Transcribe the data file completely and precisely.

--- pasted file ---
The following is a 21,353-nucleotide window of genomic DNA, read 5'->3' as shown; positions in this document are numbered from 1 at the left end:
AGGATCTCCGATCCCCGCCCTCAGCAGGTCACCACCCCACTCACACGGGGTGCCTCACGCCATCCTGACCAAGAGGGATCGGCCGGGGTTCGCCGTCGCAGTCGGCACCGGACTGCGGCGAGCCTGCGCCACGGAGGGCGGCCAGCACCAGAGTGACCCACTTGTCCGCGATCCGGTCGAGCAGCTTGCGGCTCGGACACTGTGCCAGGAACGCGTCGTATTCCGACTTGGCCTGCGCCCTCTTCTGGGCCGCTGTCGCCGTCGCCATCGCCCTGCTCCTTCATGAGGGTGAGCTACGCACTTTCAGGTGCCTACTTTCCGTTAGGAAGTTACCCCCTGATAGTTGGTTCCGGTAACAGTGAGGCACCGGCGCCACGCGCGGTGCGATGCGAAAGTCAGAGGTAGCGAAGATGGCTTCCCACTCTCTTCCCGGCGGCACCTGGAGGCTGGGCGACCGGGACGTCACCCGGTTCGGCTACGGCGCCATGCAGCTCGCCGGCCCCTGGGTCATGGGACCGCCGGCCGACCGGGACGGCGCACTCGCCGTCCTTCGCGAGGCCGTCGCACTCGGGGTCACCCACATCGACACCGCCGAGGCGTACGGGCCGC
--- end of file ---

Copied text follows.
The following is a 21,353-nucleotide window of genomic DNA, read 5'->3' as shown; positions in this document are numbered from 1 at the left end:
AGGATCTCCGATCCCCGCCCTCAGCAGGTCACCACCCCACTCACACGGGGTGCCTCACGCCATCCTGACCAAGAGGGATCGGCCGGGGTTCGCCGTCGCAGTCGGCACCGGACTGCGGCGAGCCTGCGCCACGGAGGGCGGCCAGCACCAGAGTGACCCACTTGTCCGCGATCCGGTCGAGCAGCTTGCGGCTCGGACACTGTGCCAGGAACGCGTCGTATTCCGACTTGGCCTGCGCCCTCTTCTGGGCCGCTGTCGCCGTCGCCATCGCCCTGCTCCTTCATGAGGGTGAGCTACGCACTTTCAGGTGCCTACTTTCCGTTAGGAAGTTACCCCCTGATAGTTGGTTCCGGTAACAGTGAGGCACCGGCGCCACGCGCGGTGCGATGCGAAAGTCAGAGGTAGCGAAGATGGCTTCCCACTCTCTTCCCGGCGGCACCTGGAGGCTGGGCGACCGGGACGTCACCCGGTTCGGCTACGGCGCCATGCAGCTCGCCGGCCCCTGGGTCATGGGACCGCCGGCCGACCGGGACGGCGCACTCGCCGTCCTTCGCGAGGCCGTCGCACTCGGGGTCACCCACATCGACACCGCCGAGGCGTACGGGCCGC